Linke (Left) party leader Gregor Gysi told the Süddeutsche Zeitung that the Irish decision came at a time of “cultural revolution” that would have been “unimaginable” just a short time ago.
“There can't be any more delays,” Gysi said. “It's up to us to catch up.”
He was joined in his call by Green party leader Simone Peter, who said that Germany must “finally match” countries like France, Spain, Great Britain and Ireland which allow gay marriage.
But Justice Minister Heiko Maas of the SPD said that it would “unfortunately be difficult to achieve” gay marriage in the present CDU-SPD governing coalition.
While the cabinet plans to suggest some further steps towards equality at this week's meeting on Wednesday, conservatives have historically been against full marriage and especially equal rights for gay couples to adopt.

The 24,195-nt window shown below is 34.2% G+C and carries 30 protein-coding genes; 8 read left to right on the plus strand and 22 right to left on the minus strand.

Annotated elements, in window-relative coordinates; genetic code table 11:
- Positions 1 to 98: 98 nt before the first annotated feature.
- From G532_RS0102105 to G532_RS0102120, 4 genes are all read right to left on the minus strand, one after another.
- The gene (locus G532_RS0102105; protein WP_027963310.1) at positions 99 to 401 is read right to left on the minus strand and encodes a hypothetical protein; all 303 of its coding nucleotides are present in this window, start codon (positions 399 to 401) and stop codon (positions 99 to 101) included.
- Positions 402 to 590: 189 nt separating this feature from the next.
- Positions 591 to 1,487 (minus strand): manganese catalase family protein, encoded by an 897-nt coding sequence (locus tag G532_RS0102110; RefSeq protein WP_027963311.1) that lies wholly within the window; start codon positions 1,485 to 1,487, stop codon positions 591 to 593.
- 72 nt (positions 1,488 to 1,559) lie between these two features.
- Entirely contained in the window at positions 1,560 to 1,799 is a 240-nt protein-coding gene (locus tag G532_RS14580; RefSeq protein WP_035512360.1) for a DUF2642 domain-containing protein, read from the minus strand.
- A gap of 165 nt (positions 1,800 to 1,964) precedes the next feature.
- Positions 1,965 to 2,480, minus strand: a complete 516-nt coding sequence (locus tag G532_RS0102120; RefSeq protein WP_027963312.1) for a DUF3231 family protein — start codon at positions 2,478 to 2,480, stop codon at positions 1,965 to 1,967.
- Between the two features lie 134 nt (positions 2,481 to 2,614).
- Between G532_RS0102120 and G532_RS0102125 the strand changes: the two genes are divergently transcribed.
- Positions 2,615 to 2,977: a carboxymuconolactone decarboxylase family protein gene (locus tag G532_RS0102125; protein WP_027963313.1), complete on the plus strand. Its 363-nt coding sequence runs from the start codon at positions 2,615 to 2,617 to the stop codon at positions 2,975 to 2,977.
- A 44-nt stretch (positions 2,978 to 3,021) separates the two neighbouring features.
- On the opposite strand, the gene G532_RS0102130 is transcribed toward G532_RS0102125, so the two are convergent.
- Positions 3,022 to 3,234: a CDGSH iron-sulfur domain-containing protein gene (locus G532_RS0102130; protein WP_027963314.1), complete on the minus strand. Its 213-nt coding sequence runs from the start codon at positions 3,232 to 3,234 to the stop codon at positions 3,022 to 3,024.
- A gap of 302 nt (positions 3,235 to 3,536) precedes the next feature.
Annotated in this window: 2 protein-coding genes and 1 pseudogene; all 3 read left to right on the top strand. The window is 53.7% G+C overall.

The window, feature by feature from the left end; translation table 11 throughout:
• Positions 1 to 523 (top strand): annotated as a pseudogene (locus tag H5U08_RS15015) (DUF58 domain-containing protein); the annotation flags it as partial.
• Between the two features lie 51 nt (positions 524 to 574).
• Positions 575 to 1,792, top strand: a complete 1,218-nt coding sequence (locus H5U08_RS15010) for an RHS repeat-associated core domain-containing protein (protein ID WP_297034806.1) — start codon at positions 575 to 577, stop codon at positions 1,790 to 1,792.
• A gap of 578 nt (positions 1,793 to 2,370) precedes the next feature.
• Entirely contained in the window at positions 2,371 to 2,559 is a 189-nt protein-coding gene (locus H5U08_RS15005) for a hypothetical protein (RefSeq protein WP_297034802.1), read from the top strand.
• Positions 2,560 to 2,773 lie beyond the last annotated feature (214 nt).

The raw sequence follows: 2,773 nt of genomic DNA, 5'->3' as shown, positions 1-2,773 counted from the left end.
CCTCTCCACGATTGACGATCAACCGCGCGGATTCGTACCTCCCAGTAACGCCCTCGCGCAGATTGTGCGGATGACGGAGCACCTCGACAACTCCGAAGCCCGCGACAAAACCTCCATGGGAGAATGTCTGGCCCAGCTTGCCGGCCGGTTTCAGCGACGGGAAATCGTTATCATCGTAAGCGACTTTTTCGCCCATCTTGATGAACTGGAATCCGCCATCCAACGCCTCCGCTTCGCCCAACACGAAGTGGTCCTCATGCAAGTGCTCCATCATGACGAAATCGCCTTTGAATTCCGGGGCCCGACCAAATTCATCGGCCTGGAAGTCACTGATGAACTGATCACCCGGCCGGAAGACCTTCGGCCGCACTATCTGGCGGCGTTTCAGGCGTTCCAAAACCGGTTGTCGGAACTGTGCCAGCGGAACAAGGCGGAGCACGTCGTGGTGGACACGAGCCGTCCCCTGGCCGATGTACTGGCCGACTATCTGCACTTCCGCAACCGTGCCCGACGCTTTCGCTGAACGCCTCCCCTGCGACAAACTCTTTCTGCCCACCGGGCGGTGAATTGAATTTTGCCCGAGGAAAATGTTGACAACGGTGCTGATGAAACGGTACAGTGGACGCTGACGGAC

“The question of gay marriage is a highly political one which we would have to discuss widely in the CDU and Christian Social Union (CSU, the CDU's Bavarian Catholic sister party) if there was cause for change,” family policy spokesman and MP Marcus Weinberg said.
“We don't want a serious political question for the union to be wedged in halfway through the parliament.”
The CDU is already facing pressure from within its own ranks to change, with the Federation of Gays and Lesbians in the CDU calling for the party to change its tune.
“The clear 'yes' in Ireland is a signal. In Germany, something has to change in our party, too,” federation leader Alexander Vogt told Spiegel Online.
“Frau Merkel doesn't need to dash forward any more. She just needs to jump aboard the train.”